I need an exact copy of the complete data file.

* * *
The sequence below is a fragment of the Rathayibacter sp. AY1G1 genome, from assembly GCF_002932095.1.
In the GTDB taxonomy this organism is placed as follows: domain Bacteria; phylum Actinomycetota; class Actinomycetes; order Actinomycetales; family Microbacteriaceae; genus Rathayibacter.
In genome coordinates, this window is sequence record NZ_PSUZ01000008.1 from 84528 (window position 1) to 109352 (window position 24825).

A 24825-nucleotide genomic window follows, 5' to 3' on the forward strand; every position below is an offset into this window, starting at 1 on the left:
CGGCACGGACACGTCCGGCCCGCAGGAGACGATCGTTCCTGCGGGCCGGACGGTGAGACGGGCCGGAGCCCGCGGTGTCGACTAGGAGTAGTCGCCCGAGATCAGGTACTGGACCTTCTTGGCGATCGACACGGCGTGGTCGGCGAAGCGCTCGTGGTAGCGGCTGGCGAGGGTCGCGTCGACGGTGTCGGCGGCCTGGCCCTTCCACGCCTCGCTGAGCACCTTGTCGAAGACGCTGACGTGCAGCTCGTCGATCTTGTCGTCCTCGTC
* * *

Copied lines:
The sequence below is a fragment of the Rathayibacter sp. AY1G1 genome, from assembly GCF_002932095.1.
In the GTDB taxonomy this organism is placed as follows: domain Bacteria; phylum Actinomycetota; class Actinomycetes; order Actinomycetales; family Microbacteriaceae; genus Rathayibacter.
In genome coordinates, this window is sequence record NZ_PSUZ01000008.1 from 84528 (window position 1) to 109352 (window position 24825).

A 24825-nucleotide genomic window follows, 5' to 3' on the forward strand; every position below is an offset into this window, starting at 1 on the left:
CGGCACGGACACGTCCGGCCCGCAGGAGACGATCGTTCCTGCGGGCCGGACGGTGAGACGGGCCGGAGCCCGCGGTGTCGACTAGGAGTAGTCGCCCGAGATCAGGTACTGGACCTTCTTGGCGATCGACACGGCGTGGTCGGCGAAGCGCTCGTGGTAGCGGCTGGCGAGGGTCGCGTCGACGGTGTCGGCGGCCTGGCCCTTCCACGCCTCGCTGAGCACCTTGTCGAAGACGCTGACGTGCAGCTCGTCGATCTTGTCGTCCTCGTC